Brood in the 2nd deep hatches, and that space is backfilled with honey, giving you a nice strong single and two supers (plus add'l boxes you add) of honey.

Does this increase potential for swarms since the queen only has 1 deep to lay in?

Are you moving any of the frames in the 1st box up to the 2nd to organize brood/honey, or leaving it up to the bees to move honey out of the way to allow brood nest expansion in 1st box? (obviously organizing frames = time + labour... I assume it isn't necessary?)

Just curious... I'm a double-deep guy... never tried to run singles.
Yup that about covers it.
This is where excluders shine.
In the spring I'll double up my strong hives with brood boxes, usually with winter dead outs. Later in spring I'll pull off that box to make an equil split, two boxes of bees sitting on 4 frames of brood each. Right away I add a honey super on top of all my hives and continue to allow the queen to work into the overhead box. On the onset of our flow I place the queen down into the bottom, which in theory should be hatched where as she continues to lay. The excluder keeps her down, and in three weeks we time our harvest. This method allows you to keep all that first flow honey, and provides the ability to remove as much of the honey as possible (which is essential for indoor winter)
The queen will use 9 frames for brood, so you need to watch the hives stores when pulling honey. If there is no flow while pulling the hives will starve within days, so you need to be aware of what's going on at all times.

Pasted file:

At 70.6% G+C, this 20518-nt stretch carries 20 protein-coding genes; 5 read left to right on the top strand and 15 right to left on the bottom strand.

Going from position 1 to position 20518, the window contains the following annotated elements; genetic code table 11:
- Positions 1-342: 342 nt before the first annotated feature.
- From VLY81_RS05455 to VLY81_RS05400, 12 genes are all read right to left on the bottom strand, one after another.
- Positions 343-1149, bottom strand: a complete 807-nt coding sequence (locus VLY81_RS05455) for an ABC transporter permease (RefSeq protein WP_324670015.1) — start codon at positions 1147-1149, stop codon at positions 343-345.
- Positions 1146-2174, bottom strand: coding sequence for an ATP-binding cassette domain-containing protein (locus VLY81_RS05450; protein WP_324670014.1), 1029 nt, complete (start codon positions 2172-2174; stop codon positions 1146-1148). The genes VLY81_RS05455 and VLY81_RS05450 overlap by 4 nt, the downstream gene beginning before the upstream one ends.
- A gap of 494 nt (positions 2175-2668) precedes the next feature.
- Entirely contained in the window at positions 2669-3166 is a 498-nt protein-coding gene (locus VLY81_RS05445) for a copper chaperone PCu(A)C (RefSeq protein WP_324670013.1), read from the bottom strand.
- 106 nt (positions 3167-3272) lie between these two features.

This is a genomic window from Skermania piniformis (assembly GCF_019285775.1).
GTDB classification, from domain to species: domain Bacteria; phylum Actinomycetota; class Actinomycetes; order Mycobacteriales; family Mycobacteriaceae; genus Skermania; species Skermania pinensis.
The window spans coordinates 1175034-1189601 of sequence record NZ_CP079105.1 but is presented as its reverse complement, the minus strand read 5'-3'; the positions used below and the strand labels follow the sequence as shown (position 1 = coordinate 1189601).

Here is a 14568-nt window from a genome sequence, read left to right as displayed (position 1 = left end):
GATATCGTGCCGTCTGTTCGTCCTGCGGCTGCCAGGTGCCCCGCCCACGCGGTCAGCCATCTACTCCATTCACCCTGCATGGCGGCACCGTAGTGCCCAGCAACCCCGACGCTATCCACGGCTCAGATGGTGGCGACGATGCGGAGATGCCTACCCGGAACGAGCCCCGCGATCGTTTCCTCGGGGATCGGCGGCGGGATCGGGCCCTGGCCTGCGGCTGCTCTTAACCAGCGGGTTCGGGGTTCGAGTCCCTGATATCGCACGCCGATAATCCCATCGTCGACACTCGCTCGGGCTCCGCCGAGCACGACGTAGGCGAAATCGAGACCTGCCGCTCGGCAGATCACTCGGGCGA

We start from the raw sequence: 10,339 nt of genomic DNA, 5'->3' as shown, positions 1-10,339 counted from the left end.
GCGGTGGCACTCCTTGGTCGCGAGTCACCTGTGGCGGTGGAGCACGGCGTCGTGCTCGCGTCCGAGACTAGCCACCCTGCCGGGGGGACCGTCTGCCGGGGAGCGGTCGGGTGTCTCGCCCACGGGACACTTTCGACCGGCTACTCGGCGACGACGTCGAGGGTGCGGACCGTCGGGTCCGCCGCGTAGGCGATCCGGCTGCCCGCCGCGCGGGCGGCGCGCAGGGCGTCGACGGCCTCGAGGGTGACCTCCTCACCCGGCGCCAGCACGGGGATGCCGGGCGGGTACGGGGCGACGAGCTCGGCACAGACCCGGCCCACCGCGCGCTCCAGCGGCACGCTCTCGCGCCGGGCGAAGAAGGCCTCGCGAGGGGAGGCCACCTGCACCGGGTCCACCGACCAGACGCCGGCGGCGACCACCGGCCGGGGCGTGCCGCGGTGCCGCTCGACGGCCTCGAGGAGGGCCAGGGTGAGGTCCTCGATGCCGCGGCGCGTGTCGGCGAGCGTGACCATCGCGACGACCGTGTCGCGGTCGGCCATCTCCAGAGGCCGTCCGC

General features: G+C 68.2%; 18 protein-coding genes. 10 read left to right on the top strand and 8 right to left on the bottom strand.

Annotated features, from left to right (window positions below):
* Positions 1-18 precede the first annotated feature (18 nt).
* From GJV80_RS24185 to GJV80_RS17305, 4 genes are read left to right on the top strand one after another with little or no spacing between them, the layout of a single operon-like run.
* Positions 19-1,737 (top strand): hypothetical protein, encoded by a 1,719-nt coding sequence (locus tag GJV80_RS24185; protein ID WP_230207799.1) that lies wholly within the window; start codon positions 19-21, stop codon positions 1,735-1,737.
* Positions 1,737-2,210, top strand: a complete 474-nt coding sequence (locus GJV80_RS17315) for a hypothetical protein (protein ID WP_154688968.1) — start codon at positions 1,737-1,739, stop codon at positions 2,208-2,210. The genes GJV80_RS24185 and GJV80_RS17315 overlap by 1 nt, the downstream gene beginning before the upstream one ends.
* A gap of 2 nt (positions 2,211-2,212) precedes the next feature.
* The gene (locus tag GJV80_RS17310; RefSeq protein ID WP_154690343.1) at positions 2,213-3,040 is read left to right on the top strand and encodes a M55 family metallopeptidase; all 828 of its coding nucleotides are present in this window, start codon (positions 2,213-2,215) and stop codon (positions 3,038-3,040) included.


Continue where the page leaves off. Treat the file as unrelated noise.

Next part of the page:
Single management is tonnes more work but it pays back in dividends. More honey harvested, more control with winter stores, better mite control, easier to move around, less brood equipment to manage.

Try it!

I shake my bees down so that I don't have to search for her. I find this method time consuming but I save more queens as compared to fumes or smoke. The key is keeping the bees from driving out the frount, where as the queens leaves and does not find herself back .
 

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As for swarm control, a queen will only use about a box comb during the summer months, in a double arrangement that would be spread over two boxes with resources surrounding it. So in a single, there usually is very little room for honey stores aside from a couple frames of pollen
 

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Ian, do you not end up with a lot of pollen in the frames in the second box after knocking her down into the bottom box below the excluder?
Yes there is pollen stored in the second. Not a lot . The bees will either use it or clean it out as the boxes cycle through the flows.
 

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So the box is relatively pollen free by harvest/extracting time?
,
No, pollen will run through the extraction machinery. When the empty boxes are sent back out, the bees will use it or clean it out.